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Marlon Castro

Marlon Castro

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Biography CLOSE THE FULL BIOGRAPHY

The output of this preeminent Egyptian filmmaker is in striking contrast to the light musicals which dominate his national industry. From an early age, Youssef Chahine had been enthralled by performing. His father had hoped to secure Chahine's success by sending him to a Catholic primary school and later boarding school in England. At his family's insistence, he enrolled at Alexandria University as an engineering major but eventually persuaded his family to allow him to pursue an acting career. In the mid-1940s, Chahine attended the Pasadena Playhouse where he was befriended by Robert Preston and Victor Jory. When he graduated in 1948, he returned to his homeland and apprenticed with the Italian documentarian Gianni Verniccio. Chahine directed his first film "Baba Amin/Papa Amin" (1950), a contemporary drama about a middle-class pensioner, inspired by his own father. He first gained a reputation for his incisive social critiques of contemporary Arab society, such as "Ibn al-Nile/Son of the Nile" (1951), about the victimization of the peasants which was one of the first Egyptian films shot on location, and "Sira 'fi'l-wadi/Struggle in the Valley/The Blazing Sky" (1952), which raised social issues...

The output of this preeminent Egyptian filmmaker is in striking contrast to the light musicals which dominate his national industry. From an early age, Youssef Chahine had been enthralled by performing. His father had hoped to secure Chahine's success by sending him to a Catholic primary school and later boarding school in England. At his family's insistence, he enrolled at Alexandria University as an engineering major but eventually persuaded his family to allow him to pursue an acting career. In the mid-1940s, Chahine attended the Pasadena Playhouse where he was befriended by Robert Preston and Victor Jory. When he graduated in 1948, he returned to his homeland and apprenticed with the Italian documentarian Gianni Verniccio.

Chahine directed his first film "Baba Amin/Papa Amin" (1950), a contemporary drama about a middle-class pensioner, inspired by his own father. He first gained a reputation for his incisive social critiques of contemporary Arab society, such as "Ibn al-Nile/Son of the Nile" (1951), about the victimization of the peasants which was one of the first Egyptian films shot on location, and "Sira 'fi'l-wadi/Struggle in the Valley/The Blazing Sky" (1952), which raised social issues about class struggle and also introduced Omar Sharif in the leading role. Subsequently, the writer-director has shown a command of the medium which ranges across all genres. "Sira 'fi'l-mina/Struggle in the Port/Black Water" (1956) was a second examination of social problems through closely investigation of the lives of the working classes. Chahine directed musicals before gaining international attention with "Bab al-Hadid/Cairo Station" (1958), in which he also took a leading role as a crippled news vendor. A study of jealousy and sexual frustration that leads to a murder, the film was shocking to Egyptian audiences and engendered controversy which resulted in its box-office failure.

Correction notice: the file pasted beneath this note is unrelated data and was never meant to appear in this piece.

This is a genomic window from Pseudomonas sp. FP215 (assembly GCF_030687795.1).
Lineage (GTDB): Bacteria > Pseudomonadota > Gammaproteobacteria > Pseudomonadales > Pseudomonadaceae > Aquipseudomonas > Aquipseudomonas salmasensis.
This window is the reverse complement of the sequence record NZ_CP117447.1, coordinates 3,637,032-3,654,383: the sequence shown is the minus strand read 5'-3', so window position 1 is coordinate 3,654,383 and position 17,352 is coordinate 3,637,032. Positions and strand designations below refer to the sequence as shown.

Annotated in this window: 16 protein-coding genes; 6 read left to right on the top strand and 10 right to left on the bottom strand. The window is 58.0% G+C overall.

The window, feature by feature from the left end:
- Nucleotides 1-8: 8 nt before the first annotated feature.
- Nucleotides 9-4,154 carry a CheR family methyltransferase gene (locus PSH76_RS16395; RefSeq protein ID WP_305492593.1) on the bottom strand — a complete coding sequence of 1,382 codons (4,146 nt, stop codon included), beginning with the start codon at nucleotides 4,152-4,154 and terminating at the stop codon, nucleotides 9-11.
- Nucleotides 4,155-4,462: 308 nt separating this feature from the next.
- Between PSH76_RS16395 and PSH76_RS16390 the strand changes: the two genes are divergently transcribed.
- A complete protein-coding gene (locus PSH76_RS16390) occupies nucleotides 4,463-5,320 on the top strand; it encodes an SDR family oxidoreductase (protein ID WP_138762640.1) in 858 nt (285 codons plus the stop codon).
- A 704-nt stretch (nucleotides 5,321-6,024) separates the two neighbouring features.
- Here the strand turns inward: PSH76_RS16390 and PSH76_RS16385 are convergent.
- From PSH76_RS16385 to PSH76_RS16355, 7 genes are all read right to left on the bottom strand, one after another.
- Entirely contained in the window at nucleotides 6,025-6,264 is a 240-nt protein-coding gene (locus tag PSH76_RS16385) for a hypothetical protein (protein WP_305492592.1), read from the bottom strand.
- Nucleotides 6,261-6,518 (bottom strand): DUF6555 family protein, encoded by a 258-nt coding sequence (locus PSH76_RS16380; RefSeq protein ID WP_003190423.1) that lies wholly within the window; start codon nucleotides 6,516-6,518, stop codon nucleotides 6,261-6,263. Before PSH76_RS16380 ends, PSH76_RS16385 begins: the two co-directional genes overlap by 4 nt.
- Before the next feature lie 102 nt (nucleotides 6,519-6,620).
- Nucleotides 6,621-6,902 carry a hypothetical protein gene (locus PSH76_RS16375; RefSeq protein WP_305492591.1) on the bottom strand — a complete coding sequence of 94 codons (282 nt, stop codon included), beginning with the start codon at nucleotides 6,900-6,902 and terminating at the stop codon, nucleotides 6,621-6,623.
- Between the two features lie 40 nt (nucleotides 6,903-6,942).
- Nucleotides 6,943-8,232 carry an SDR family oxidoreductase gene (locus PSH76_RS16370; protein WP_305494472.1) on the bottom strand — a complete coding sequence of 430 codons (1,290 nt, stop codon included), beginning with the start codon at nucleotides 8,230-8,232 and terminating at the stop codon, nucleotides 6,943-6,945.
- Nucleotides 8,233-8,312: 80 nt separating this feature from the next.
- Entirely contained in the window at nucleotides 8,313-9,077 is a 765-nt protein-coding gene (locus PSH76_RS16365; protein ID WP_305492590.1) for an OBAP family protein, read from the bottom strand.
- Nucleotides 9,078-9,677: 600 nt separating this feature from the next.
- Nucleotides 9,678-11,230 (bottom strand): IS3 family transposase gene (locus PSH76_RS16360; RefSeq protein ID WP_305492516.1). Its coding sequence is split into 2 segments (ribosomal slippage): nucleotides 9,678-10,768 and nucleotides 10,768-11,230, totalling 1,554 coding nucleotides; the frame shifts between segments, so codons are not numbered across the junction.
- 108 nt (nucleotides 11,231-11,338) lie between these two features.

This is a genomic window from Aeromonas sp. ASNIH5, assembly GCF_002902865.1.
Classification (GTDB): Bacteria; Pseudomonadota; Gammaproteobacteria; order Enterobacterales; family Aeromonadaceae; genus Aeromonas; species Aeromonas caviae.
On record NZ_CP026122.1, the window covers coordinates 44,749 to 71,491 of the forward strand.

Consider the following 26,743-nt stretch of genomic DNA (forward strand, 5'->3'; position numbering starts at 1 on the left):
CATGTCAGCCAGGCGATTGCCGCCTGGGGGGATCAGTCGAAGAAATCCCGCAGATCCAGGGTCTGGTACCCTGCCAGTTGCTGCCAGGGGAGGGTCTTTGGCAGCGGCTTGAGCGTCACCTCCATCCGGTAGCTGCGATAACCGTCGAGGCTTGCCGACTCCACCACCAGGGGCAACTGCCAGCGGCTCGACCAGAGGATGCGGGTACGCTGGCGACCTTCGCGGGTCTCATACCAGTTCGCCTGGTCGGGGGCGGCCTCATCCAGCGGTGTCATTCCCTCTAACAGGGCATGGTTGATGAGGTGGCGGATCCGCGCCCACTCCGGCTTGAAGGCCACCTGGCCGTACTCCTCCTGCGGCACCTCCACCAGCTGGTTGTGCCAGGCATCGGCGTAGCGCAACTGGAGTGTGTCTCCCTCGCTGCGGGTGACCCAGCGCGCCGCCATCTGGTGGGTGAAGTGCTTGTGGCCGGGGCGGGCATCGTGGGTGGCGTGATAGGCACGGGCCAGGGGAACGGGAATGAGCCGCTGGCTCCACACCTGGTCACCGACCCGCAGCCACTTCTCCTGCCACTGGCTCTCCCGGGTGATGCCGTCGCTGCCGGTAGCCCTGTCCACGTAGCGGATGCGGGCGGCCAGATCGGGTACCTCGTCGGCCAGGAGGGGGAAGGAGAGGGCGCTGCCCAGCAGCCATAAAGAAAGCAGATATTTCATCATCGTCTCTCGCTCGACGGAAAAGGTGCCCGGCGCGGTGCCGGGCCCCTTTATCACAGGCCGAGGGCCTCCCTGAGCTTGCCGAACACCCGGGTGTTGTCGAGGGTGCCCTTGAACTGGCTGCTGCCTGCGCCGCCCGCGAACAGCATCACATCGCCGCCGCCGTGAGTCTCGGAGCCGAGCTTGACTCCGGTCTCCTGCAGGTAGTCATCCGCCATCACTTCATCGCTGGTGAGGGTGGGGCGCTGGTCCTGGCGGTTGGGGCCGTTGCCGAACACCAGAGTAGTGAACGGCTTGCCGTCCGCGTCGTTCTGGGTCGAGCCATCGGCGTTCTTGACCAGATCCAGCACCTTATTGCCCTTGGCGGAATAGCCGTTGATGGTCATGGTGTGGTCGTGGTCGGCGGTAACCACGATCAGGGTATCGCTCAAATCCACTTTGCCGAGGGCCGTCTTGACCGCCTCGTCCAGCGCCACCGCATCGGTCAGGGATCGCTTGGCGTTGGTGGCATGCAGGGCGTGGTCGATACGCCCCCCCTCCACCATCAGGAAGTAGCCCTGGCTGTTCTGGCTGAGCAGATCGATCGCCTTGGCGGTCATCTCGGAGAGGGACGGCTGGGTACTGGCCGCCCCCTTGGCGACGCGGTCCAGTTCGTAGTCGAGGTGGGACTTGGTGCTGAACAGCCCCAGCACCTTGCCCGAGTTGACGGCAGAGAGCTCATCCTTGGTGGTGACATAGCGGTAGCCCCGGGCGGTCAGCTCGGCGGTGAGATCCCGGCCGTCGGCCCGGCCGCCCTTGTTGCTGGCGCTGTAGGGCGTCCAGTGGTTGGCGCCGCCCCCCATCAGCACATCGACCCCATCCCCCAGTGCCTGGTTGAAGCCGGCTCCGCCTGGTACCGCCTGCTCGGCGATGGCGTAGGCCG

Patriotism was running high when Chahine filmed the biographical drama "Gamila Buhrayd/Jamila the Algerian" (1958) from a script co-written by Naguib Mahfouz. A baldly political film, it depicted the life story of an Algerian woman active in her country's resistance movement who was captured and tortured by French soldiers. For the next three years, however, the director was forced to helm more commercial material which did not engage him fully. In 1961, the government invited him to direct the historical epic "Al-Nasr Salah al-Din/Saladin" (1962), which was intended to offer the Arab point of view of the Crusades. Chahine injected his own political views, drawing parallels to the Palestinians and stressing Saladin's legacy of justice and tolerance.